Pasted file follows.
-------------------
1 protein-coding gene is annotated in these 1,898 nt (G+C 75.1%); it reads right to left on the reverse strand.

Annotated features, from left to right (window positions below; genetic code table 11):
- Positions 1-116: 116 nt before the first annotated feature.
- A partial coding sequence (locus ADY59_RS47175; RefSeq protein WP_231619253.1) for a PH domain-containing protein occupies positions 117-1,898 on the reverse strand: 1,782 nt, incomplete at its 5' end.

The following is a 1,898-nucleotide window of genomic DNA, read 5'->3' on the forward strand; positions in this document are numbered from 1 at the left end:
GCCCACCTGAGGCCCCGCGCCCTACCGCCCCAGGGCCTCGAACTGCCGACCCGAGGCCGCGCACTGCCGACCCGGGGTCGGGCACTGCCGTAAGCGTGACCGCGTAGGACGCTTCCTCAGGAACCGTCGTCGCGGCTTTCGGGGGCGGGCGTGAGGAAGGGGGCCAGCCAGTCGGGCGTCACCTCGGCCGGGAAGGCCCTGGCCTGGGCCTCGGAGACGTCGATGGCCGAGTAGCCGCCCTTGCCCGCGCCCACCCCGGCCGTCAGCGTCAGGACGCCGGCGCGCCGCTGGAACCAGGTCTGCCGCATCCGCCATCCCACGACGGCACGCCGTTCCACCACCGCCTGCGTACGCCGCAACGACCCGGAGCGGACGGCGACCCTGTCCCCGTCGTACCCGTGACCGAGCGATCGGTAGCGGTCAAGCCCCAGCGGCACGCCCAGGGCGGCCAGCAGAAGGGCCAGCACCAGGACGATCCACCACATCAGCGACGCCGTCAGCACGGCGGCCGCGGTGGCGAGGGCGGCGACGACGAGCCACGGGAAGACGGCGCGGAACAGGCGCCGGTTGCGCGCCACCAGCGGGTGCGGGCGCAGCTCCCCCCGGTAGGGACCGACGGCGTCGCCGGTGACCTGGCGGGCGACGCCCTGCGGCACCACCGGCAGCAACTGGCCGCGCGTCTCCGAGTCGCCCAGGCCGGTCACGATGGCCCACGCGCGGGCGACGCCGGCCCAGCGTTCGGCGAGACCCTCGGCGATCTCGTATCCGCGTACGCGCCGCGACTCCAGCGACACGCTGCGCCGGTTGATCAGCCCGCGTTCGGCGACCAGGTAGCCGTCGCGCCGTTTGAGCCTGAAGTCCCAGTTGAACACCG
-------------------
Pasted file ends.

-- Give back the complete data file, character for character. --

1 protein-coding gene is annotated in these 1,898 nt (G+C 75.1%); it reads right to left on the reverse strand.

Annotated features, from left to right (window positions below; genetic code table 11):
- Positions 1-116: 116 nt before the first annotated feature.
- A partial coding sequence (locus ADY59_RS47175; RefSeq protein WP_231619253.1) for a PH domain-containing protein occupies positions 117-1,898 on the reverse strand: 1,782 nt, incomplete at its 5' end.

The following is a 1,898-nucleotide window of genomic DNA, read 5'->3' on the forward strand; positions in this document are numbered from 1 at the left end:
GCCCACCTGAGGCCCCGCGCCCTACCGCCCCAGGGCCTCGAACTGCCGACCCGAGGCCGCGCACTGCCGACCCGGGGTCGGGCACTGCCGTAAGCGTGACCGCGTAGGACGCTTCCTCAGGAACCGTCGTCGCGGCTTTCGGGGGCGGGCGTGAGGAAGGGGGCCAGCCAGTCGGGCGTCACCTCGGCCGGGAAGGCCCTGGCCTGGGCCTCGGAGACGTCGATGGCCGAGTAGCCGCCCTTGCCCGCGCCCACCCCGGCCGTCAGCGTCAGGACGCCGGCGCGCCGCTGGAACCAGGTCTGCCGCATCCGCCATCCCACGACGGCACGCCGTTCCACCACCGCCTGCGTACGCCGCAACGACCCGGAGCGGACGGCGACCCTGTCCCCGTCGTACCCGTGACCGAGCGATCGGTAGCGGTCAAGCCCCAGCGGCACGCCCAGGGCGGCCAGCAGAAGGGCCAGCACCAGGACGATCCACCACATCAGCGACGCCGTCAGCACGGCGGCCGCGGTGGCGAGGGCGGCGACGACGAGCCACGGGAAGACGGCGCGGAACAGGCGCCGGTTGCGCGCCACCAGCGGGTGCGGGCGCAGCTCCCCCCGGTAGGGACCGACGGCGTCGCCGGTGACCTGGCGGGCGACGCCCTGCGGCACCACCGGCAGCAACTGGCCGCGCGTCTCCGAGTCGCCCAGGCCGGTCACGATGGCCCACGCGCGGGCGACGCCGGCCCAGCGTTCGGCGAGACCCTCGGCGATCTCGTATCCGCGTACGCGCCGCGACTCCAGCGACACGCTGCGCCGGTTGATCAGCCCGCGTTCGGCGACCAGGTAGCCGTCGCGCCGTTTGAGCCTGAAGTCCCAGTTGAACACCG